Infection control - Faculty of Physical Therapy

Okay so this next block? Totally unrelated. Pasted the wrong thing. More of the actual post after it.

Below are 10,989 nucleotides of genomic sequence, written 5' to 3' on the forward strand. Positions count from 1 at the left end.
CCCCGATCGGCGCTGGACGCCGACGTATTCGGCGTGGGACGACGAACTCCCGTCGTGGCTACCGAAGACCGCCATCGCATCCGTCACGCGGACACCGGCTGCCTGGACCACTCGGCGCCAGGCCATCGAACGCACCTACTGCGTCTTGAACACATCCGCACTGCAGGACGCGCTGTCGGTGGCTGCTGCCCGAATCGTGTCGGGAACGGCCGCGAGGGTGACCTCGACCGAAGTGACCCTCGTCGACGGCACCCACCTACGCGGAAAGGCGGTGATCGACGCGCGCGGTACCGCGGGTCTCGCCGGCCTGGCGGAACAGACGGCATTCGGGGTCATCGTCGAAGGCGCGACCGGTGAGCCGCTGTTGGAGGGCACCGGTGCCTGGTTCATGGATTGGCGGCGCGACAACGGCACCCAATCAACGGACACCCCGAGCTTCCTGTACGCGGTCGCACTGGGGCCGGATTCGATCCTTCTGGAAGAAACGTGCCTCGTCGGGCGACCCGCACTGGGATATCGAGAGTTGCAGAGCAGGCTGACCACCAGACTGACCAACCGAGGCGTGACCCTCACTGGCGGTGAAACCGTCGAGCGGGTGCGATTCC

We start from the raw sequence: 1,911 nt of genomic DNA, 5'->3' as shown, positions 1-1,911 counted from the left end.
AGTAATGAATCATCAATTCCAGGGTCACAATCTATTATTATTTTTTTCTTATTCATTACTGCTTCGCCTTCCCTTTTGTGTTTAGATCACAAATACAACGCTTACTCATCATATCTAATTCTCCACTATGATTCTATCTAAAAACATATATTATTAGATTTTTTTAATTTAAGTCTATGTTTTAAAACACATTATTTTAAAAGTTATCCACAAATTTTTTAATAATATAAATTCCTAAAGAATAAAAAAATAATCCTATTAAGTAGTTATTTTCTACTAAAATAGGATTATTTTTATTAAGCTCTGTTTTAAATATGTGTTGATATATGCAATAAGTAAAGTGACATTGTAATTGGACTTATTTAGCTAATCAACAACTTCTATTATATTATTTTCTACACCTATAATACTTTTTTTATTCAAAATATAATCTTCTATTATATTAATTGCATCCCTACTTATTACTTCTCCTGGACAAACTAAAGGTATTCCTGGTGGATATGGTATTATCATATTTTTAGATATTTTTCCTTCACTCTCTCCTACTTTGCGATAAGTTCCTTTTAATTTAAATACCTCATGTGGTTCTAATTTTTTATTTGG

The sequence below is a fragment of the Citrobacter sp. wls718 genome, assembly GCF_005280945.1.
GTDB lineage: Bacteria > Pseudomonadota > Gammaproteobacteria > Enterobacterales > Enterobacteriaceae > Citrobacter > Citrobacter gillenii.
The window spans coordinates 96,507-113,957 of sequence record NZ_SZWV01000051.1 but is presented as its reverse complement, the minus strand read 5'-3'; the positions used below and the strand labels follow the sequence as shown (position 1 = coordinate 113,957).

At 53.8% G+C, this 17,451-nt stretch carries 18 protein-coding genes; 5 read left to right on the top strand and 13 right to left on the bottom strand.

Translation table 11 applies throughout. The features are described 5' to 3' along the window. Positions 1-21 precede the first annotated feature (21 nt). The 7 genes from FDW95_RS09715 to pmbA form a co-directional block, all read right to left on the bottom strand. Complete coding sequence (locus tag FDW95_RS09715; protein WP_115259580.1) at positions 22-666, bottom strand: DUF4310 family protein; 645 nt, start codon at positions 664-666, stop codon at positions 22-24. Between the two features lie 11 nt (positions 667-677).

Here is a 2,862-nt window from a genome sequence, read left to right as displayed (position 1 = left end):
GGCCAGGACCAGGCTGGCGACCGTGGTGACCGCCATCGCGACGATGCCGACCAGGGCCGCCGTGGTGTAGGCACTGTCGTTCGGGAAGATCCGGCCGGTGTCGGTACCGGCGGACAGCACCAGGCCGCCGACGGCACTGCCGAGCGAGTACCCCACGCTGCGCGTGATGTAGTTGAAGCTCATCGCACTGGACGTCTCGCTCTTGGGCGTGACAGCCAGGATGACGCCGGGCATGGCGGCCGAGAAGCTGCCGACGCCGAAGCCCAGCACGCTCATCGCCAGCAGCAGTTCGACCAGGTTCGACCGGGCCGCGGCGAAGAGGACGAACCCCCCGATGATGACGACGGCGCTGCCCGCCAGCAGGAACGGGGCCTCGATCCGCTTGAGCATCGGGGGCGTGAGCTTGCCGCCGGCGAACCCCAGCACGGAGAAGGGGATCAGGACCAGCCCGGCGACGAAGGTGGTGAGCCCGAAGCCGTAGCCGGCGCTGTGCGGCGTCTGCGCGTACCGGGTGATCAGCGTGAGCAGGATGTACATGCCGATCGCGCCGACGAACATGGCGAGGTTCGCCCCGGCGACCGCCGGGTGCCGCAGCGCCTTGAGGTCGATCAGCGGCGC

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Infection control Infection control : is the discipline concerned with preventing nosocomial or healthcare-associated infection. Infection control addresses factors related to the spread of infections within the health-care setting (whether patient-to-patient, from patients to staff and from staff to patients, or among-staff), including prevention (via hand hygiene/hand washing, cleaning/disinfection/sterilization, vaccination, surveillance), monitoring/investigation of demonstrated or suspected spread of infection within a particular health-care setting (surveillance and outbreak investigation), and management (interruption of outbreaks). Infection control in healthcare facilities : Aseptic technique is a key component of all invasive medical procedures. Similarly, infection control measures are most effective when applied universally because undiagnosed infection is common. Hand hygiene : The Centers for Disease Control and Prevention (CDC) has stated that “It is well-documented that the most important measure for preventing the spread of pathogens is effective hand washing.” Cleaning, disinfection and sterilization : Sterilization : is a process intended to kill all microorganisms and is the highest level of microbial kill that is possible. Sterilizers may be heat only, steam, or liquid chemical. Disinfection : refers to the use of liquid chemicals on surfaces and at room temperature to kill disease causing microorganisms. Infections can be prevented from occurring in homes as well. In order to reduce their chances to contract an infection, individuals are recommended to maintain a good hygiene by washing their hands after every contact with questionable areas or bodily fluids and by disposing the garbage at regular intervals to prevent germs from growing. Personal protective equipment : Disposable PPE : Personal protective equipment (PPE) is specialized clothing or equipment worn by a worker for protection against a hazard. The hazard in a health care setting is exposure to blood, saliva, or other bodily fluids or aerosols that may carry infectious materials such as Hepatitis C, HIV, or other blood borne or bodily fluid pathogen. PPE prevents contact with a potentially infectious material by creating a physical barrier between the potential infectious material and the healthcare worker. Components of Personal protective equipment (PPE) include gloves, gowns, bonnets, shoe covers, face shields, CPR masks, goggles, surgical masks, and respirators. How many components are used and how the components are used is often determined by regulations or the infection control protocol of the facility in question. Vaccination of health care workers : Health care workers may be exposed to certain infections in the course of their work. Vaccines are available to provide some protection to workers in a healthcare setting. Depending on regulation, recommendation, the specific work function, or personal preference, healthcare workers or first responders may receive vaccinations for hepatitis B; influenza; measles, mumps and rubella; Tetanus, diphtheria, pertussis; N. meningitides; and varicella. Post exposure prophylaxis : In some cases where vaccines do not exist Post Exposure prophylaxis is another method of protecting the health care worker exposed to a life threatening infectious disease. Surveillance for emerging infections : Surveillance is the act of infection investigation using the CDC definitions. Determining an infection requires an Infection Control Practitioner (ICP) to review a patient's chart and see if the patient had the signs and symptom of an infection. Surveillance definition cover infections of the bloodstream, urinary tract, pneumonia, and surgical sites. Isolation : In the health care context, isolation refers to various physical measures taken to interrupt nosocomial spread of contagious diseases. Outbreak investigation : When an unusual cluster of illness is noted, infection control teams undertake an investigation to determine whether there is a true outbreak, a pseudo-outbreak (a result of contamination within the diagnostic testing process), or just random fluctuation in the frequency of illness. Training in infection control and health care epidemiology : Practitioners can come from several different educational streams. Many begin as nurses, some as medical technologists (particularly in clinical microbiology), and some as physicians (typically infectious disease specialists). Specialized training in infection control and health care epidemiology are offered by the professional organizations described below. Physicians who desire to become infection control practitioners often are trained in the context of an infectious disease fellowship.